$45 Million Punitives in Wrongful Foreclosure/Automatic Stay Case
In a decision handed down last month, a California bankruptcy judge awarded $45 million in punitive damages against a lender for violating the automatic stay by foreclosing and suing to evict borrowers during the pendency of their Chapter 13 bankruptcy proceedings.
The court found that the borrowers' "Kafkaesque" ordeal began when the lender represented to the borrowers (a husband and wife) that they could not get a loan modification on their mortgage without defaulting on their loan. After defaulting at the advice of the lender, 20 loan modifications were either lost or declared insufficient.
The borrowers eventually filed for Chapter 13 bankruptcy relief, but the lender proceeded with a foreclosure sale and eviction proceedings while the automatic stay of bankruptcy was in place. The court found that during this time, the lender's agents "lurked about" the borrowers' home and "staked out the premises . . . knocked on windows and rang doorbells, all to the terror" of the borrowers.
The lender eventually rescinded the foreclosure but did not tell the borrowers it was doing so. The borrowers rented other premises for $4,000 a month. In the meantime, the lender removed their oven, refrigerator, washer, dryer, drapes, and carpet; let the landscaping die; and failed to pay the homeowners' association fees.
The court found that all of this happened while the wife's mother lay dying. The wife kept a detailed journal during this time of the emotional distress the situation caused her. The husband apparently attempted suicide. The wife was diagnosed with post-traumatic stress disorder. The wife's journal stated, and the court believed, that her mother's dying wish was that she not give in to the lender.
The borrowers sued in state court for wrongful foreclosure, but the state appellate court found that their damages caused by the violation of the automatic stay were preempted by federal bankruptcy law. Accordingly, the borrowers filed an adversary proceeding in bankruptcy court for damages caused by the stay violations.
The bankruptcy court found that the lender's six stay violations were willful and that punitive damages were warranted based on its finding that the lender demonstrated "reckless or callous disregard of the law or the rights of others." The court found that "internal disorder" was no excuse for noncompliance with the automatic stay.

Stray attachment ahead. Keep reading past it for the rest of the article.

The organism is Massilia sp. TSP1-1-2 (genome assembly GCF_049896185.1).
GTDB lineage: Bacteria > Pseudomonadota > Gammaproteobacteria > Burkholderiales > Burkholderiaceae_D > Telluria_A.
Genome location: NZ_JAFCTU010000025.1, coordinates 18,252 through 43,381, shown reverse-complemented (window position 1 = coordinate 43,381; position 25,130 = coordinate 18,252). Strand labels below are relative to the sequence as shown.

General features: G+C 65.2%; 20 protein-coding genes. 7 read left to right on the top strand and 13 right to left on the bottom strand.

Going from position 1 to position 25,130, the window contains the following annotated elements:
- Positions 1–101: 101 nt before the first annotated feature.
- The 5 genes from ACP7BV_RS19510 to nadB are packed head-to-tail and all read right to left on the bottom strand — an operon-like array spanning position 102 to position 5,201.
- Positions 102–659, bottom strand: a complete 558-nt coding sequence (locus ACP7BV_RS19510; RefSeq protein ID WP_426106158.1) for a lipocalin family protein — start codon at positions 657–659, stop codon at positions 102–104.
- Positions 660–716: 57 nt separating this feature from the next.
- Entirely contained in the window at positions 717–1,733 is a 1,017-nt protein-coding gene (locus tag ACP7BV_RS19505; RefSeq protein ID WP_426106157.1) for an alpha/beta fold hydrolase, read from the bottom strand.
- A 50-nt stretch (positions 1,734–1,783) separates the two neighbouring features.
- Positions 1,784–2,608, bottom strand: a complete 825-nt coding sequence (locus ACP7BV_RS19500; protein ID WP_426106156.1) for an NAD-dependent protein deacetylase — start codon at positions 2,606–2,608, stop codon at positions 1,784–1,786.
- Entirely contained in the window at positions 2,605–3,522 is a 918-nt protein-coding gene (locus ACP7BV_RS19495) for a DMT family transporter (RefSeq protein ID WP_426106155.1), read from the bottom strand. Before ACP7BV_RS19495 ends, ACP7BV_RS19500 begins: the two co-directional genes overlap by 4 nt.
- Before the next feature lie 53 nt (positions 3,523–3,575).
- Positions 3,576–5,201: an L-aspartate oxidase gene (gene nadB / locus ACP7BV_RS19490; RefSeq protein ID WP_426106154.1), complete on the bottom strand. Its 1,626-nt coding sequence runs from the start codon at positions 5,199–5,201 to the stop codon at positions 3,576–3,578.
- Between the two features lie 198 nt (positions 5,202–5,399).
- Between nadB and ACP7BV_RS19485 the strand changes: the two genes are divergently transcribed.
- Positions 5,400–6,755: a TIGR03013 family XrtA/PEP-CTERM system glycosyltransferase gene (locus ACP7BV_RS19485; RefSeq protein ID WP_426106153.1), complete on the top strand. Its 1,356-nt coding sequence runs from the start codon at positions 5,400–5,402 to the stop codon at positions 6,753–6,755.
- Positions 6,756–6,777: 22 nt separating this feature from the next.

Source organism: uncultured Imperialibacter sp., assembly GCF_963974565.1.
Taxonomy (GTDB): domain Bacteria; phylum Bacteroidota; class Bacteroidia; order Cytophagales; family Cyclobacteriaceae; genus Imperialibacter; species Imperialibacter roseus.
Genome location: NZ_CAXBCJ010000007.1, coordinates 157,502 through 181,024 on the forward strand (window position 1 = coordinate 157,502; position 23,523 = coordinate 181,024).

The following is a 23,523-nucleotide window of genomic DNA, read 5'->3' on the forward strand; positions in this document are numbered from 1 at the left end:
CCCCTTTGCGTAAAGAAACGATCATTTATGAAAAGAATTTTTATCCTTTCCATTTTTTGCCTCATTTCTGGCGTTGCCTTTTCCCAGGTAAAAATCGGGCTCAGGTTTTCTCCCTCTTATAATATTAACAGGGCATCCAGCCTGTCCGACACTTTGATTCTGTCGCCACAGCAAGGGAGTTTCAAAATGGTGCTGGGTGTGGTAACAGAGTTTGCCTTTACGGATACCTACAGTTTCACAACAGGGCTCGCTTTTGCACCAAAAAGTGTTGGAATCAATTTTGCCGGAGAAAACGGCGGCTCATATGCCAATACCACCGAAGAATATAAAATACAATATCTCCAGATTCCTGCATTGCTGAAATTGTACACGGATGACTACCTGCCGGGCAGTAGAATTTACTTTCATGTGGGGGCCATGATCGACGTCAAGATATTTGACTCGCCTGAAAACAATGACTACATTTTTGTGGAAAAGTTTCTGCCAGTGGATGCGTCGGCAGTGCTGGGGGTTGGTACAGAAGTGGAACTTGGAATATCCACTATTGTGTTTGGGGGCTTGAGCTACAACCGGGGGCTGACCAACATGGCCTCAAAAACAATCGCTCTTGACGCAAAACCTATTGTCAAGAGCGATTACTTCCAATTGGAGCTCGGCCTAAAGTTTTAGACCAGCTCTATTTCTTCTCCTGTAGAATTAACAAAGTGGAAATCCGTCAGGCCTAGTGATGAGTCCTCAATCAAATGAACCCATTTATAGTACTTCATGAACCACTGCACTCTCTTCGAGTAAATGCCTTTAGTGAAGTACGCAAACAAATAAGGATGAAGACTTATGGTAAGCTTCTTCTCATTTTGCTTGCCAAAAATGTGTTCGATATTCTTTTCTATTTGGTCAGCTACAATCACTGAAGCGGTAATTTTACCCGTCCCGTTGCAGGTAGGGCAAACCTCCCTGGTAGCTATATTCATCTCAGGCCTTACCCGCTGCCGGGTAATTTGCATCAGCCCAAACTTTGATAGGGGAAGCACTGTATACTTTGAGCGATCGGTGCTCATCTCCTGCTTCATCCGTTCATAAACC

The court awarded actual damages for alternative housing in the amount of $83,200; $17,882 in attorneys' fees for the state court action; $70,000 in attorneys' fees for the adversary proceeding; $401,511 in lost income of the wife due to the adverse health effects caused by the stay violations and $91,351 in lost income of the husband; $24,000 in lost personal property; $26,637 in homeowners' association fees and assessments caused by the dead landscaping; $20,000 in damages for the futile loan modification packet completed; and $40,000 in medical damages. For emotional damages, the court quoted heavily from the wife's especially vivid journal entries detailing how she began cutting herself in reaction to the situation. The court awarded the wife $200,000 in emotional damages and the husband $100,000.
In assessing punitive damages, the court held that the record demonstrated that the actions could not be "chalked off to a rogue employee" but included communications from the office of the CEO, which indicated that the "problem in this case is one of corporate culture." To serve as a deterrent function, the court found it necessary to award punitive damages in a sum "greater than a modest multiple of actual damages" so that the amount would not be "laughed off . . . as a mere' cost of doing business' payable out of the petty cash account." Accordingly, the court awarded $45 million in punitive damages.
To prevent a windfall to the borrowers, however, the court fashioned an unusual punitive damage award. It required the borrowers to remit $20 million to consumer rights nonprofits and $20 million to five University of California law schools. The court reinstated the borrowers' debt, but enjoined the lender from requiring any mortgage payments until 60 days after it paid the damages award.
The lender is appealing the award, so it remains to be seen whether the bankruptcy court's unusual punitive damages award will remain in place. Regardless, the court's decision demonstrates that the consequences of a lender's ignoring the automatic stay are incredibly risky—and that it is no defense to argue that the right hand did not know what the left was doing.